According to a Bank of America research note, this market multiplier even reached 118 in the last Bitcoin bull run. Figures that high seem crazy at first glance, but just the other day cryptocurrency data analyst James Van Straten tweeted that $350 million triggered a jump in market capitalisation of $40 billion in one day. This would equate to a market multiplier of 114, even before the current bull run. Other sources are more cautious with their figures, but confirm that Bitcoin is already close to the all-time high multiplier of 4.88 of the last bull market. We therefore see no need to talk about surreal values of 118 to recognise that the bull market multiplier will have an increasingly positive effect on the Bitcoin price.

If we were to take seriously what former BlackRock CEO Steven Schoenfield said about the next three years after the approval of a spot Bitcoin ETF, as much as $200 billion would flow into the market, which is only 2% of BlackRock’s assets under management. If we remain conservative at this point and assume both that the hodl rate will not increase and that the market multiplier will remain constant at only 4.88, we can calculate the Bitcoin price increase over three years as follows:

200 billion USD*4.88/21 billion USD= 46.476 USD net profit (or 105% of 06/12/2023 values).

And this doubling of the price takes place under otherwise unchanged conditions. Of course, the mere admission of a spot ETF would have numerous psychological consequences for the market.

Reason number 3: the next US ETF Spot.

The US capital market remains the largest and most important market in the world, despite (or precisely because of) the access barriers imposed by the SEC. The approval of a spot ETF (i.e. an ETF that would be obliged by regulation to actually buy the nominally declared Bitcoin in the market) would open up completely new and bureaucratically simplified access routes for institutional buyers of Bitcoin. But above all, Bitcoin’s public reputation would be greatly enhanced if asset management giants and Bitcoin ETF issuers, such as BlackRock, came to play on the same side. Criminal darknet money and environmental scandals are a thing of the past: Bitcoin is getting a good reputation and is suddenly considered sustainable.

Bitcoin is ready to attract the billions of investments in other asset classes that are trying to flee inflation… but Bitcoin comes with full resistance to censorship, mobility, scarcity, programmability, divisibility and much more.

Source: Blockware Solutions

Nor should we underestimate the political influence that strengthening the Bitcoin lobby through ETFs would bring. How can any politician want to fight Bitcoin when the pension funds of millions of voters and the family offices of wealthy campaign sponsors are now knee-deep in Bitcoin investments? And with what face can your local banking advisor and the mainstream media continue to ridicule Bitcoin when one of its largest shareholders personally promotes the cryptocurrency? Bitcoin is growing slowly but steadily, which gradually facilitates its adoption.

Reason number 4: on the S-curve to mass adoption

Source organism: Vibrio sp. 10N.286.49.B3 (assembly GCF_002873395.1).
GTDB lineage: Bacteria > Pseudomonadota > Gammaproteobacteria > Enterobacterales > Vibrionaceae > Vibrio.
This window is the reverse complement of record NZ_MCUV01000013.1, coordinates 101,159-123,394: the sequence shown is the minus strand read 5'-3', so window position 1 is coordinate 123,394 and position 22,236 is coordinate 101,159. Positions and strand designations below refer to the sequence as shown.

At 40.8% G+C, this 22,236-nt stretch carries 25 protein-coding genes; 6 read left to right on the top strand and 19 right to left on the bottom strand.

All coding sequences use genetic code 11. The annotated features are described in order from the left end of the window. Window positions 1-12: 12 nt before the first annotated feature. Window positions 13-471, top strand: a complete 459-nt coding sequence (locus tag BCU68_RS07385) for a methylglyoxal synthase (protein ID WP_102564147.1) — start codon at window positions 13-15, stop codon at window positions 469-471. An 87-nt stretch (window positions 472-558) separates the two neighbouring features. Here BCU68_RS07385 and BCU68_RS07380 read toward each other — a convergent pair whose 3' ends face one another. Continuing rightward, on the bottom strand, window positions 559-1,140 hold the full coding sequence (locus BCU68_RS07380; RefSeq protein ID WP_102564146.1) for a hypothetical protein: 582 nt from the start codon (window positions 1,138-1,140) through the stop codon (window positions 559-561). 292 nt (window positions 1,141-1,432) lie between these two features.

Although Bitcoin is also a network through which payments can be processed, it is first and foremost a new technology. While it benefits from the network effect, the fear that Bitcoin could be replaced by a much better network (as MySpace did with Facebook) does not apply here, because Bitcoin is not only a network, but also a technology. Bitcoin is comparable to the internet: the internet is a network (the network of networks) but, above all, it is a basic technology on top of which many other layers of applications can be developed. Today we use the internet to surf the web, to make phone calls and even to trade Bitcoin. Neither Hypertext Transfer Protocol (HTTP), nor Skype, nor WhatsApp, nor Bitcoin could think of deploying a completely new computer network around the world to run their offline application on it. We have the Internet and the winner takes all. However, in the case of Bitcoin, it still has to take time before everyone really uses it at the level at which the internet is used. Be that as it may, we can be optimistic in the medium term, because new technologies are often adopted on so-called S-curves: an S-curve is characterised by the fact that it roughly follows the line of the letter S, meaning that adoption is slow at first, then jumps exponentially and flattens out sharply towards the end.


At first, it is always only the geeks, those who think differently and the rich who are interested in a new technology —or who can afford it to begin with. It is difficult to estimate where Bitcoin adoption currently stands. One could, for example, count all Bitcoin wallets containing at least one US dollar in satoshis: we would be talking about some 67 million wallets. Naturally, most Bitcoin users have several wallet addresses with more than one US dollar equivalent. On the other hand, many people share bitcoins at individual exchange addresses. We will probably never know exactly, but if we put 67 million users as an average, this would amount to only 0.8% of the world’s population. estimates the number of Bitcoin users worldwide at 219 million, which would also be only 2.7%. We still cannot talk about mass adoption!